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Ring- (& Compojure-) friendly remote functions for use w/ shoreleave + ClojureScript
Clojure
tag: 0.0.1

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src/cemerick/shoreleave
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README.md

shoreleave-remote-ring

shoreleave-remote-ring is an alternative implementation of shoreleave-remote-noir, aiming to be a well-behaved Ring/Compojure library and middleware.

"Installation"

shoreleave-remote-ring is available in Clojars. Add it to your Maven project's pom.xml:

<dependency>
  <groupId>com.cemerick</groupId>
  <artifactId>shoreleave-remote-ring</artifactId>
  <version>0.0.1</version>
</dependency>

or your leiningen project.clj:

[com.cemerick/shoreleave-remote-ring "0.0.2"]

Usage

First, you need to be using (or, aiming to use) shoreleave-remote, a snazzy ClojureScript library implementing a variety of remote call operations.

shoreleave-remote-ring provides the server-side implementation for the HTTP RPC option (implemented in shoreleave.remotes.http-rpc). In general, it supports all the same things that shoreleave-remote-noir does, but:

  1. It doesn't depend upon Noir.
  2. It is just a couple of functions, including a bit of middleware so you can easily (and functionally) put the remoting support anywhere in your Ring/Compojure stack.
  3. It elides some wonky features (looking at you, noir.shoreleave.rpc/remote-ns!).
  4. Its defremote macro is a more faithful drop-in defn replacement, and offers some additional knobs.

(FYI, this library and shoreleave-remote-noir may or may not be compatible with Fetch, the library that apparently inspired the genesis of shoreleave-remote.)

1. Define your remotes (server-side, in Clojure)

(ns ...
  (:require [port79.rpc :refer (defremote)]))

(defremote remote-fn [arg1 arg2 ...] ...)

2. Mix in the wrap-rpc middleware (still server-side, still Clojure)

With bare Ring:

(ns ...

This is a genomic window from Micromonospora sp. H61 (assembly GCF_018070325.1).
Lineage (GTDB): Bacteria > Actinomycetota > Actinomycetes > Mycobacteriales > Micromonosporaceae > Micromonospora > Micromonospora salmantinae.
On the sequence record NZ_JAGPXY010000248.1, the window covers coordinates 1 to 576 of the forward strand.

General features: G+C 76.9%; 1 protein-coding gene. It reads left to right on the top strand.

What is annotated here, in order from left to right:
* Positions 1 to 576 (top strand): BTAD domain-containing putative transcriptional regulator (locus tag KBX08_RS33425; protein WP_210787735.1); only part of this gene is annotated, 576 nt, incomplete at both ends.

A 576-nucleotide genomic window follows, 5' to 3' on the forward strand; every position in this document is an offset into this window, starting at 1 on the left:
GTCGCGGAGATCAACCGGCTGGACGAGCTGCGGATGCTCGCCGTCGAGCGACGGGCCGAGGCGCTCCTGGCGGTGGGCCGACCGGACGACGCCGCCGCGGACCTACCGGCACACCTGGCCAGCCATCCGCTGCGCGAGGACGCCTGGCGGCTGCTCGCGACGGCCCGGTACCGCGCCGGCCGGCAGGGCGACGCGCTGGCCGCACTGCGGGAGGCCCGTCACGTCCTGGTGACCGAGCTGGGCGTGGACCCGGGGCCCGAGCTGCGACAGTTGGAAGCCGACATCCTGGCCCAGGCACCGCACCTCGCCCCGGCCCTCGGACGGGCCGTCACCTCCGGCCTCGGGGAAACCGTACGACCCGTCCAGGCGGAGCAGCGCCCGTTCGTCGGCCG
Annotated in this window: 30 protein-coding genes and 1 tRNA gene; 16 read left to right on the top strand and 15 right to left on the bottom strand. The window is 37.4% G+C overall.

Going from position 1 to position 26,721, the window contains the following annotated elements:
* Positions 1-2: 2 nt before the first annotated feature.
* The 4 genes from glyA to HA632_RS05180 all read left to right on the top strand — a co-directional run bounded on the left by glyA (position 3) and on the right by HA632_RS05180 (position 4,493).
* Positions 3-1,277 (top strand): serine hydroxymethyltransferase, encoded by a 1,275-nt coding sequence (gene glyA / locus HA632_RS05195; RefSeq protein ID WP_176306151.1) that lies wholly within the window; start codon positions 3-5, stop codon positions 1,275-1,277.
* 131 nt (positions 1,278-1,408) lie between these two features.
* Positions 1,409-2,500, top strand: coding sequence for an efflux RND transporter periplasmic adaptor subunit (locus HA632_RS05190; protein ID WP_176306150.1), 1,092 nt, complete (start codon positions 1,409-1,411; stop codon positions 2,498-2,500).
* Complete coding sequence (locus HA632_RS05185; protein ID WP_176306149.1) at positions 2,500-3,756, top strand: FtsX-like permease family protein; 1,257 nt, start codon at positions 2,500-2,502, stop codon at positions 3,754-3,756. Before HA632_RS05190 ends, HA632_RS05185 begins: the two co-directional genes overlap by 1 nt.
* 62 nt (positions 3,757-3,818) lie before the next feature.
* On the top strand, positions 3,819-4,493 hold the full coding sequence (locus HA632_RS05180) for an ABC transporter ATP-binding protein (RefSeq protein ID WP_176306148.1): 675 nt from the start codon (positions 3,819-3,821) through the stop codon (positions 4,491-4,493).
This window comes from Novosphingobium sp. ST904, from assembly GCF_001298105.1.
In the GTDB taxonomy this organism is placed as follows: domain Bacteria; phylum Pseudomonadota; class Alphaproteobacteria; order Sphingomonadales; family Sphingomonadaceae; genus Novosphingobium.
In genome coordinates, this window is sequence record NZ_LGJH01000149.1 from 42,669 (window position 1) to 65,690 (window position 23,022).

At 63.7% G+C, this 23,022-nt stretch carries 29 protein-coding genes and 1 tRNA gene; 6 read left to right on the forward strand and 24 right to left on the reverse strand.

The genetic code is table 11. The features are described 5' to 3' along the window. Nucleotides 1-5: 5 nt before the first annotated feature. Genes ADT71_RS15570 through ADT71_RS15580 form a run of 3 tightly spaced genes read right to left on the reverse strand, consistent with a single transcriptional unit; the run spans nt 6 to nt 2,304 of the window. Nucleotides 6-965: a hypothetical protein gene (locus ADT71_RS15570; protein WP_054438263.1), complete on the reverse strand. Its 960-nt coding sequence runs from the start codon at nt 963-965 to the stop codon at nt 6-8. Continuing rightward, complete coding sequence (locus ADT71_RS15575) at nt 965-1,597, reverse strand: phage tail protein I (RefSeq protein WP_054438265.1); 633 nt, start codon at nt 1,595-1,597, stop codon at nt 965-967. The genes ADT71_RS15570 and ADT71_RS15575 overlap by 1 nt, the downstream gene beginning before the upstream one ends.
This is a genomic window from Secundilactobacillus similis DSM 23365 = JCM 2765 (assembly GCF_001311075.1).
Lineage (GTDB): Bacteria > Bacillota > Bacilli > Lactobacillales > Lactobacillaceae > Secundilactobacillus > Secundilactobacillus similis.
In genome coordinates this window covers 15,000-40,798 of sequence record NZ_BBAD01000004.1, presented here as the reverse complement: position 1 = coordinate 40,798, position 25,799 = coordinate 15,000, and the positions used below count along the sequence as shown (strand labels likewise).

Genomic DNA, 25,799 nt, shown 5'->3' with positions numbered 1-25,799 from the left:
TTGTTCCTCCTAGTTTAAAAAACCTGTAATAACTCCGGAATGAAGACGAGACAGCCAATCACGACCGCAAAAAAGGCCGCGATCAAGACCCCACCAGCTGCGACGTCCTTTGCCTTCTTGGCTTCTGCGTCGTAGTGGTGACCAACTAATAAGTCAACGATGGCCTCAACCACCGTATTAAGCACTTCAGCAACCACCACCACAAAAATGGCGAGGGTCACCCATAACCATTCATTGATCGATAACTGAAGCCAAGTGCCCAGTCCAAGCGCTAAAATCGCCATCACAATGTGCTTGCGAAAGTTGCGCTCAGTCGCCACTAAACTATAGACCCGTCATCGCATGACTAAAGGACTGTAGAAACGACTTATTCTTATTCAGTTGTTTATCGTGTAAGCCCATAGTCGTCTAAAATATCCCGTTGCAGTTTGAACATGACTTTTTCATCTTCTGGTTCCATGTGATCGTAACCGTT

(:require [port79.rpc :as rpc])
  (:use [ring.middleware params
                         keyword-params
                         nested-params
                         ...]))

(def app (-> #'your-top-level-handler
           rpc/wrap-rpc
           wrap-keyword-params
           wrap-nested-params
           wrap-params
           ...))

…or, if you're using Compojure:

(ns ...
  (:require [port79.rpc :as rpc]
            [compojure.handler :as handler]))

(def app (-> #'your-top-level-handler
           rpc/wrap-rpc
           handler/site
           ...))

3. Call your remotes (client-side now, ClojureScript)

(ns ...
  (:require-macros [shoreleave.remotes.macros :as macros])
  (:require [shoreleave.remotes.http-rpc :as rpc]))

(rpc/remote-callback :remote-fn [arg1 arg2 ...] #(js/alert %))

Of course, you can use the shoreleave macro (macros/rpc given the :require above) if you prefer.

4. Give your functions whatever names you like (server-side again, Clojure)

Note the correspondence between the name of the remote function (remote-fn) and the name passed to remote-callback). This is convenient, but will cause confusion and perhaps collisions in large enough codebases. The escape hatch is that defremote can bind a Clojure function to any remote name you like, with just a bit of metadata:

(ns ...
  (:require [port79.rpc :refer (defremote)]))

(defremote ^{:remote-name :validations/is-email?} remote-fn
  [arg1 arg2 ...]
  ...)

Now, remote-fn is not the remote name of this function; validations/is-email? is:

(ns ...
  (:require-macros [shoreleave.remotes.macros :as macros])
  (:require [shoreleave.remotes.http-rpc :as rpc]))

(rpc/remote-callback :validations/is-email? ["foo@bar.com"] #(js/alert %))

The value of :remote-name can be any string, keyword, or symbol, but the convention of namespaced keywords (or symbols) is a good one for alleviating issues of collision and confusion. Auto-namespaced keywords (e.g. ::is-email?) can also be used so as to automatically prepend the name of the current namespace (though the notion of exposing the names of server-side namespaces might rightly worry you).

Need Help?

Ping cemerick on freenode irc or twitter if you have questions or would like to contribute patches.

License

Copyright © 2012 Chas Emerick

Licensed under the EPL. (See the file epl-v10.html.)

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